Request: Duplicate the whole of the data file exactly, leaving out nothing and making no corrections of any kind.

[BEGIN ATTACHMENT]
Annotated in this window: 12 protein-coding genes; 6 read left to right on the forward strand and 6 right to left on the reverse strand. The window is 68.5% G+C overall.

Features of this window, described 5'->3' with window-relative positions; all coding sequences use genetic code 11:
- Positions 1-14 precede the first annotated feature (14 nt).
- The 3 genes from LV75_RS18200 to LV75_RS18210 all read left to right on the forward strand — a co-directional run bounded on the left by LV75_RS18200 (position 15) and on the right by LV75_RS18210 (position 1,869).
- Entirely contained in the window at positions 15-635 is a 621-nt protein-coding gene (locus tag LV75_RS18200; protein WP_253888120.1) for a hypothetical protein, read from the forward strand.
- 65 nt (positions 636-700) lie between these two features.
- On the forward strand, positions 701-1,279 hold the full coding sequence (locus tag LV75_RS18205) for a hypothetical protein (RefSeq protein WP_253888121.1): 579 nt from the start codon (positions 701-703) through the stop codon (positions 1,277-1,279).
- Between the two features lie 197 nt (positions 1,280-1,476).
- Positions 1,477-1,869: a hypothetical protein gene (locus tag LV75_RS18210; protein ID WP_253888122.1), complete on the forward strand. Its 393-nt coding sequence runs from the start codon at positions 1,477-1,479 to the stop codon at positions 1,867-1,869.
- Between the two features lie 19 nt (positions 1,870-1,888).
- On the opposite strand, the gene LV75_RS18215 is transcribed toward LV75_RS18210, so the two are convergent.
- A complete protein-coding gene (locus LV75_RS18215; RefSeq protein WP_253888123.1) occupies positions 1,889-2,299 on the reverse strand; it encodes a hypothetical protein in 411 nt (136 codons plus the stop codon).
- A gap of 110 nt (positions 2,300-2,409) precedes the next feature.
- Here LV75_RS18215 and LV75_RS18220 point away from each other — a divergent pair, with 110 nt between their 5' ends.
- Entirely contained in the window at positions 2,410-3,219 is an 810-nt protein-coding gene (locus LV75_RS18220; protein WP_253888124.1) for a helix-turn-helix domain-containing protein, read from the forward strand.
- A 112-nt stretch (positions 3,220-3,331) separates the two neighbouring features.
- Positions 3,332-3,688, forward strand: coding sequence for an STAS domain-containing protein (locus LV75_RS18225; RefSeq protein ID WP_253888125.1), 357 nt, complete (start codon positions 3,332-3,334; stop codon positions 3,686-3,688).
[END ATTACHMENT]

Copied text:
Annotated in this window: 12 protein-coding genes; 6 read left to right on the forward strand and 6 right to left on the reverse strand. The window is 68.5% G+C overall.

Features of this window, described 5'->3' with window-relative positions; all coding sequences use genetic code 11:
- Positions 1-14 precede the first annotated feature (14 nt).
- The 3 genes from LV75_RS18200 to LV75_RS18210 all read left to right on the forward strand — a co-directional run bounded on the left by LV75_RS18200 (position 15) and on the right by LV75_RS18210 (position 1,869).
- Entirely contained in the window at positions 15-635 is a 621-nt protein-coding gene (locus tag LV75_RS18200; protein WP_253888120.1) for a hypothetical protein, read from the forward strand.
- 65 nt (positions 636-700) lie between these two features.
- On the forward strand, positions 701-1,279 hold the full coding sequence (locus tag LV75_RS18205) for a hypothetical protein (RefSeq protein WP_253888121.1): 579 nt from the start codon (positions 701-703) through the stop codon (positions 1,277-1,279).
- Between the two features lie 197 nt (positions 1,280-1,476).
- Positions 1,477-1,869: a hypothetical protein gene (locus tag LV75_RS18210; protein ID WP_253888122.1), complete on the forward strand. Its 393-nt coding sequence runs from the start codon at positions 1,477-1,479 to the stop codon at positions 1,867-1,869.
- Between the two features lie 19 nt (positions 1,870-1,888).
- On the opposite strand, the gene LV75_RS18215 is transcribed toward LV75_RS18210, so the two are convergent.
- A complete protein-coding gene (locus LV75_RS18215; RefSeq protein WP_253888123.1) occupies positions 1,889-2,299 on the reverse strand; it encodes a hypothetical protein in 411 nt (136 codons plus the stop codon).
- A gap of 110 nt (positions 2,300-2,409) precedes the next feature.
- Here LV75_RS18215 and LV75_RS18220 point away from each other — a divergent pair, with 110 nt between their 5' ends.
- Entirely contained in the window at positions 2,410-3,219 is an 810-nt protein-coding gene (locus LV75_RS18220; protein WP_253888124.1) for a helix-turn-helix domain-containing protein, read from the forward strand.
- A 112-nt stretch (positions 3,220-3,331) separates the two neighbouring features.
- Positions 3,332-3,688, forward strand: coding sequence for an STAS domain-containing protein (locus LV75_RS18225; RefSeq protein ID WP_253888125.1), 357 nt, complete (start codon positions 3,332-3,334; stop codon positions 3,686-3,688).